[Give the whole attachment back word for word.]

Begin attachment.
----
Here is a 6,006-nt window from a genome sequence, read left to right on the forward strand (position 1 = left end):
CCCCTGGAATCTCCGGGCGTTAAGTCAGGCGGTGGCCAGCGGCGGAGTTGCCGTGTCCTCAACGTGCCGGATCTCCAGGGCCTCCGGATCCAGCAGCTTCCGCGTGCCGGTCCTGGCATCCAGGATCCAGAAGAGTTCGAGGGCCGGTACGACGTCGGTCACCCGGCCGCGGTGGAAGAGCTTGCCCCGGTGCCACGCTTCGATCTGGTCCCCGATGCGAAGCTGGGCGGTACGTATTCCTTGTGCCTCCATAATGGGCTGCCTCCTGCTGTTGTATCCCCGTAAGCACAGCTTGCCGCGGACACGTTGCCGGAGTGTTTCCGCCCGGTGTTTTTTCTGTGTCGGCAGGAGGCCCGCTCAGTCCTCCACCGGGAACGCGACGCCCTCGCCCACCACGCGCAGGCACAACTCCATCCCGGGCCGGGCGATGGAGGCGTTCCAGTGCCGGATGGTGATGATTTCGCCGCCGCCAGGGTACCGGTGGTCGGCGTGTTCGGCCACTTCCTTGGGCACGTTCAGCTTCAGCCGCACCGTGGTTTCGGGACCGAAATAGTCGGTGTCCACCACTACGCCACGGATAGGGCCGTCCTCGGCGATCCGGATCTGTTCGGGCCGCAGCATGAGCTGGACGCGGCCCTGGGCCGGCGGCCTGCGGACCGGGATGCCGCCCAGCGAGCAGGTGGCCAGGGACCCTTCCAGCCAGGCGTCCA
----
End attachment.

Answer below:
Here is a 6,006-nt window from a genome sequence, read left to right on the forward strand (position 1 = left end):
CCCCTGGAATCTCCGGGCGTTAAGTCAGGCGGTGGCCAGCGGCGGAGTTGCCGTGTCCTCAACGTGCCGGATCTCCAGGGCCTCCGGATCCAGCAGCTTCCGCGTGCCGGTCCTGGCATCCAGGATCCAGAAGAGTTCGAGGGCCGGTACGACGTCGGTCACCCGGCCGCGGTGGAAGAGCTTGCCCCGGTGCCACGCTTCGATCTGGTCCCCGATGCGAAGCTGGGCGGTACGTATTCCTTGTGCCTCCATAATGGGCTGCCTCCTGCTGTTGTATCCCCGTAAGCACAGCTTGCCGCGGACACGTTGCCGGAGTGTTTCCGCCCGGTGTTTTTTCTGTGTCGGCAGGAGGCCCGCTCAGTCCTCCACCGGGAACGCGACGCCCTCGCCCACCACGCGCAGGCACAACTCCATCCCGGGCCGGGCGATGGAGGCGTTCCAGTGCCGGATGGTGATGATTTCGCCGCCGCCAGGGTACCGGTGGTCGGCGTGTTCGGCCACTTCCTTGGGCACGTTCAGCTTCAGCCGCACCGTGGTTTCGGGACCGAAATAGTCGGTGTCCACCACTACGCCACGGATAGGGCCGTCCTCGGCGATCCGGATCTGTTCGGGCCGCAGCATGAGCTGGACGCGGCCCTGGGCCGGCGGCCTGCGGACCGGGATGCCGCCCAGCGAGCAGGTGGCCAGGGACCCTTCCAGCCAGGCGTCCA